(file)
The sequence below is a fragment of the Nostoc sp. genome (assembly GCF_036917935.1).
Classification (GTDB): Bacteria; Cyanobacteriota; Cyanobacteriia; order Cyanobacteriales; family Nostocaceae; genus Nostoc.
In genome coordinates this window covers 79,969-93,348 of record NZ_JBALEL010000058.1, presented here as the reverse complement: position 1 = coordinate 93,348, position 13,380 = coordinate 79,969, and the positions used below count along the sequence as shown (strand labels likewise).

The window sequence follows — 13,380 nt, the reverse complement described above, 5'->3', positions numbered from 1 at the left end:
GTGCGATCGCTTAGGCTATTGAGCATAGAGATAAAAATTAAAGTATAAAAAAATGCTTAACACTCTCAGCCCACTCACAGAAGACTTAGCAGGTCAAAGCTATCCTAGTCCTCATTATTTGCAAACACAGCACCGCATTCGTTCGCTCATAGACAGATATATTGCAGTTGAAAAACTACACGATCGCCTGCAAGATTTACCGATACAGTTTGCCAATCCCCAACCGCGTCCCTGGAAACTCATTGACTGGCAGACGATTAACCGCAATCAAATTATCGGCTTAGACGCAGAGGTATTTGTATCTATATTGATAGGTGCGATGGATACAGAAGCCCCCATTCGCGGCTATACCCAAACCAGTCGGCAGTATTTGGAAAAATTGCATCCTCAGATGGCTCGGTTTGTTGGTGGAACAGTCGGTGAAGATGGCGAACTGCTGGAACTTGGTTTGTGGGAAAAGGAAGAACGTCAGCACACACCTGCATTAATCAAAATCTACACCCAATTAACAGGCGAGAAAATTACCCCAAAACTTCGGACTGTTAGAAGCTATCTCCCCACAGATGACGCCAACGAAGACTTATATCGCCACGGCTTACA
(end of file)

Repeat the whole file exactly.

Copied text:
The sequence below is a fragment of the Nostoc sp. genome (assembly GCF_036917935.1).
Classification (GTDB): Bacteria; Cyanobacteriota; Cyanobacteriia; order Cyanobacteriales; family Nostocaceae; genus Nostoc.
In genome coordinates this window covers 79,969-93,348 of record NZ_JBALEL010000058.1, presented here as the reverse complement: position 1 = coordinate 93,348, position 13,380 = coordinate 79,969, and the positions used below count along the sequence as shown (strand labels likewise).

The window sequence follows — 13,380 nt, the reverse complement described above, 5'->3', positions numbered from 1 at the left end:
GTGCGATCGCTTAGGCTATTGAGCATAGAGATAAAAATTAAAGTATAAAAAAATGCTTAACACTCTCAGCCCACTCACAGAAGACTTAGCAGGTCAAAGCTATCCTAGTCCTCATTATTTGCAAACACAGCACCGCATTCGTTCGCTCATAGACAGATATATTGCAGTTGAAAAACTACACGATCGCCTGCAAGATTTACCGATACAGTTTGCCAATCCCCAACCGCGTCCCTGGAAACTCATTGACTGGCAGACGATTAACCGCAATCAAATTATCGGCTTAGACGCAGAGGTATTTGTATCTATATTGATAGGTGCGATGGATACAGAAGCCCCCATTCGCGGCTATACCCAAACCAGTCGGCAGTATTTGGAAAAATTGCATCCTCAGATGGCTCGGTTTGTTGGTGGAACAGTCGGTGAAGATGGCGAACTGCTGGAACTTGGTTTGTGGGAAAAGGAAGAACGTCAGCACACACCTGCATTAATCAAAATCTACACCCAATTAACAGGCGAGAAAATTACCCCAAAACTTCGGACTGTTAGAAGCTATCTCCCCACAGATGACGCCAACGAAGACTTATATCGCCACGGCTTACA